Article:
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32

THE PYTHAGOREAN DISTANCE FORMULA

The distance of a point from the origin

BASIC TO TRIGONOMETRY and calculus is the theorem that relates the squares drawn on the sides of a right-angled triangle. Credit for the proving the theorem goes to the Greek philosopher Pythagoras, who lived in the 6th century B. C.

Here is the statement of the theorem:

In a right triangle the square drawn on the side opposite the right angle
is equal to the squares drawn on the sides that make the right angle.

The Pythagorean Theorem

That means that if ABC is a right triangle with the right angle at A, then the square drawn on BC opposite the right angle, is equal to the two squares together on CA, AB.

In other words, if it takes one can of paint to paint the square on BC, then it will also take exactly one can to paint the other two squares.

The side opposite the right angle is called the hypotenuse ("hy-POT'n-yoos";  which literally means stretching under).

Algebraically, if the hypotenuse is c, and the sides are a, b:

a² + b² = c².

For a proof, see below.

Problem 1.   State the Pythagorean theorem in words.

In a right triangle the square on the side opposite the right angle will equal the squares on the sides that make the right angle.

Problem 2.   Calculate the length of the hypotenuse c when the sides are as follows.

To see the answer, pass your mouse over the colored area.
To cover the answer again, click "Refresh" ("Reload").
Do the problem yourself first!

a)  a = 5 cm, b = 12 cm.

  c² = 5² + 12²
 
  = 25 + 144
 
  = 169.
 
  Therefore, c =
 
  = 13 cm,
  on simplifying the radical.

b)  a = 3 cm, b = 6 cm.

  c² = 3² + 6²
  = 9 + 36
 
  = 9(1 + 4)
 
  = 9· 5.
 
  Therefore, c =
 
  = cm.

Since 9 is a square number, and a common factor of 9 and 36, then we may anticipate simplifying the radical by writing  9 + 36 = 9(1 + 4) = 9· 5.

We could, of course, have written  9 + 36 = 45 = 9· 5.  But that first wipes out the square number 9. We then have to bring it back.

The distance d of a point (x, y) from the origin

According to the Pythagorean theorem, and the meaning of the rectangular coördinates (x, y),

d ² = x² + y².

Therefore,

"The distance of a point from the origin
is equal to the square root of the
sum of the squares of the coördinates."

Example 1.   How far from the origin is the point (4, −5)?

Problem 3.   How far from the origin is the point (−5, −12)?

The distance between any two points

How far is it from (4, 3) to (15, 8)?

Consider the distance d as the hypotenuse of a right triangle.  Then according to Lesson 31, Problem 5, the coördinates at the right angle are (15, 3).

Therefore, the horizontal leg of that triangle is simply the distance from 4 to 15:   15 − 4 = 11.

The vertical leg is the distance from 3 to 8:   8 − 3 = 5.

Therefore,

To find a formula, let us use subscripts and label the two points as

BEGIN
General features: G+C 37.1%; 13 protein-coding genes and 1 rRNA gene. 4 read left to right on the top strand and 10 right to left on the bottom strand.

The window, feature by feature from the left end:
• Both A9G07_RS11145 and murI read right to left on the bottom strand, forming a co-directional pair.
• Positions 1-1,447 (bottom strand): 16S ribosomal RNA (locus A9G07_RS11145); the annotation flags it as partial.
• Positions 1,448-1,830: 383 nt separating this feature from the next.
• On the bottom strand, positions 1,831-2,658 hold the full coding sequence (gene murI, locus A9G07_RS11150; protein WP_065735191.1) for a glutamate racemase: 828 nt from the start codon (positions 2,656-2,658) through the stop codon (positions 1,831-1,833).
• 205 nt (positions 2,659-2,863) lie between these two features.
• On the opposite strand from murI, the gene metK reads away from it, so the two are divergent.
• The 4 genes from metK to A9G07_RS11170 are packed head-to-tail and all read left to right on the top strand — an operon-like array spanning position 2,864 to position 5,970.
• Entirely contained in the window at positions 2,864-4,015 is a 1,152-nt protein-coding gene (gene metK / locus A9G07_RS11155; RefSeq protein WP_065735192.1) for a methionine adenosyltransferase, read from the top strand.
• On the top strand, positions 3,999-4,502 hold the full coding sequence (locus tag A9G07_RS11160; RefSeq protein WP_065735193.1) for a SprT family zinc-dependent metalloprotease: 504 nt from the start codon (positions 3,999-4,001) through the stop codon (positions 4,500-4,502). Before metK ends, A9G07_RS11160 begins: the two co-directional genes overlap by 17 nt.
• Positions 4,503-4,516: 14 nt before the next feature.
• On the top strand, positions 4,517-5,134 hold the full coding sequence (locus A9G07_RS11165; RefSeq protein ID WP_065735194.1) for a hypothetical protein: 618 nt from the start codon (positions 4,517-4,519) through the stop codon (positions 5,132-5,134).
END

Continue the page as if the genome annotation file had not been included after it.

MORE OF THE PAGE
(x1, y1) ("x-sub-1, y-sub-1")  and  (x2, y2)  ("x-sub-2, y-sub-2") .

The subscript 1 labels the coördinates of the first point; the subscript 2 labels the coördinates of the second.  We write the absolute value because distance is never negative.

Here then is the Pythagorean distance formula between any two points:

It is conventional to denote the difference of x-coördinates by the symbol Δx ("delta-x"):

Δx = x2x1

Similarly,

Δy = y2y1

Therefore,

Example 2.   Calculate the distance between the points (1, 3) and (4, 8).

  Solution. Δx = 41 = 3.
 
  Δy = 83 = 5.

Therefore,

Note:  It does not matter which point we call the first and which the second.  Alternatively,

  Δx = 1 − 4 = −3.
 
  Δy = 3 − 8 = −5.

But (−3)² = 9,  and  (−5)² = 25.  The distance between the two points is the same.

Example 3.   Calculate the distance between the points (−8, −4) and (1, 2).

  Solution. Δx = 1 − (−8) = 1 + 8 = 9.
 
  Δy = 2 − (−4) = 2 + 4 = 6.

Therefore,

Problem 4.   Calculate the distance between (2, 5) and (8, 1)

Problem 5.   Calculate the distance between (−11, −6) and (−16, −1)

A proof of the Pythagorean theorem

The area of a square found in two different ways.

Let a right triangle have sides a, b, and hypotenuse c.  And let us arrange four of those triangles to form a square whose side is a + b. (Fig. 1)

Now, the area of that square is equal to the sum of the four triangles, plus the interior square whose side is c.

Two of those triangles taken together, however, are equal to a rectangle whose sides are a, b.  The area of such a rectangle is a times b:  ab.  Therefore the four triangles together are equal to two such rectangles. Their area is 2ab.

As for the square whose side is c, its area is simply c².  Therefore, the area of the entire square is

c² + 2ab.  .  .  .  .  .  . (1)

At the same time, an equal square with side a + b (Fig. 2)
is made up of a square whose side is a, a square whose side is b, and two rectangles whose sides are a, b.  Therefore the area of that square is

a² + b² + 2ab.

But this is equal to the square formed by the triangles, line (1):

a² + b² + 2ab = c² + 2ab.

Therefore, on subtracting the two rectangles 2ab from each square, we are left with

a² + b² = c².

That is the Pythagorean theorem.

Next Lesson:  The equation of a straight line


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